Black men were far less likely than White men to undergo prostate cancer surgery during the initial wave of the COVID-19 pandemic in Pennsylvania.
“Prior to the pandemic, there was no difference in the rate of surgery for Black and white patients diagnosed with prostate cancer,” said Adrien Bernstein (above), MD, of the Fox Chase Cancer Center in Philadelphia. “During the pandemic, however, Black men were 97% less likely than white men to undergo a prostatectomy.”
The study demonstrated that these changes in care were not the result of differences in prostate cancer severity or the risk of severe COVID-19 infections. Rather, the disparity in surgical treatment was driven by clear systemic variations: institutions that cared for a greater proportion of black patients experienced a greater decline in operative volume.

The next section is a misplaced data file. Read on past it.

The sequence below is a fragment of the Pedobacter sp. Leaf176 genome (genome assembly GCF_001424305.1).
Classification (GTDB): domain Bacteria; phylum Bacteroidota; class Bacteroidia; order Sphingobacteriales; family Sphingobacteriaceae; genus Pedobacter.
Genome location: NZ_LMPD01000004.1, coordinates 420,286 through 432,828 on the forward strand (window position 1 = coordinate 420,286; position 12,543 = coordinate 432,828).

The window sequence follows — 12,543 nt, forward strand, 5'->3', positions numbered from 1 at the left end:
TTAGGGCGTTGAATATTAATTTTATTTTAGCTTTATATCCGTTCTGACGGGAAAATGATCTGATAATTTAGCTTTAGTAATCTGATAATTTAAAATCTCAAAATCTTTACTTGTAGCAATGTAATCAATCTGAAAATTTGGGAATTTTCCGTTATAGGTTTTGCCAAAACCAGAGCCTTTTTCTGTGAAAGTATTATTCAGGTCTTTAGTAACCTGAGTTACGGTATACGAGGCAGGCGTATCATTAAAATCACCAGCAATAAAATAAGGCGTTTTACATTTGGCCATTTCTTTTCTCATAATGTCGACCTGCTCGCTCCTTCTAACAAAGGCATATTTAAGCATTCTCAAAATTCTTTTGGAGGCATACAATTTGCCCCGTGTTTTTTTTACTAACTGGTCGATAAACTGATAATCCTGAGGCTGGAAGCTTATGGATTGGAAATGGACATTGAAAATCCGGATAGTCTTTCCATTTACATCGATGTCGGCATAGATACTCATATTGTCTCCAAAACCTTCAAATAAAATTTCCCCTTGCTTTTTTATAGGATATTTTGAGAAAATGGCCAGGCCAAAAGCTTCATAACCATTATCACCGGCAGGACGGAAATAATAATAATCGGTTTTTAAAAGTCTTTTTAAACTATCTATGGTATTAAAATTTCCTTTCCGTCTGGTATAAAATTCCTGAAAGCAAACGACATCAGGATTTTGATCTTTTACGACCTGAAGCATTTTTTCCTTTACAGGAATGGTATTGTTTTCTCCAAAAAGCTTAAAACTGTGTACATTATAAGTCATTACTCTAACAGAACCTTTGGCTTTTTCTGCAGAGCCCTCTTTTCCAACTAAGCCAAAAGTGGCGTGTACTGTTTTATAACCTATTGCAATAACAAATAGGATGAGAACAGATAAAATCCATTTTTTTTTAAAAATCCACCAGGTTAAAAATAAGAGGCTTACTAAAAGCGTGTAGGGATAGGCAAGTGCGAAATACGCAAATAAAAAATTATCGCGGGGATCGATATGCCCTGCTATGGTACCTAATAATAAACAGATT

- See “Fox Chase Researchers Assess Racial Disparities in Prostate Cancer Treatment During COVID-19” on the Fox Chase Cancer Center website (July 22, 2021)
- See the full text of the scientific paper “Assessment of Prostate Cancer Treatment Among Black and White Patients During the COVID-19 Pandemic” by Adrien N Bernstein et al.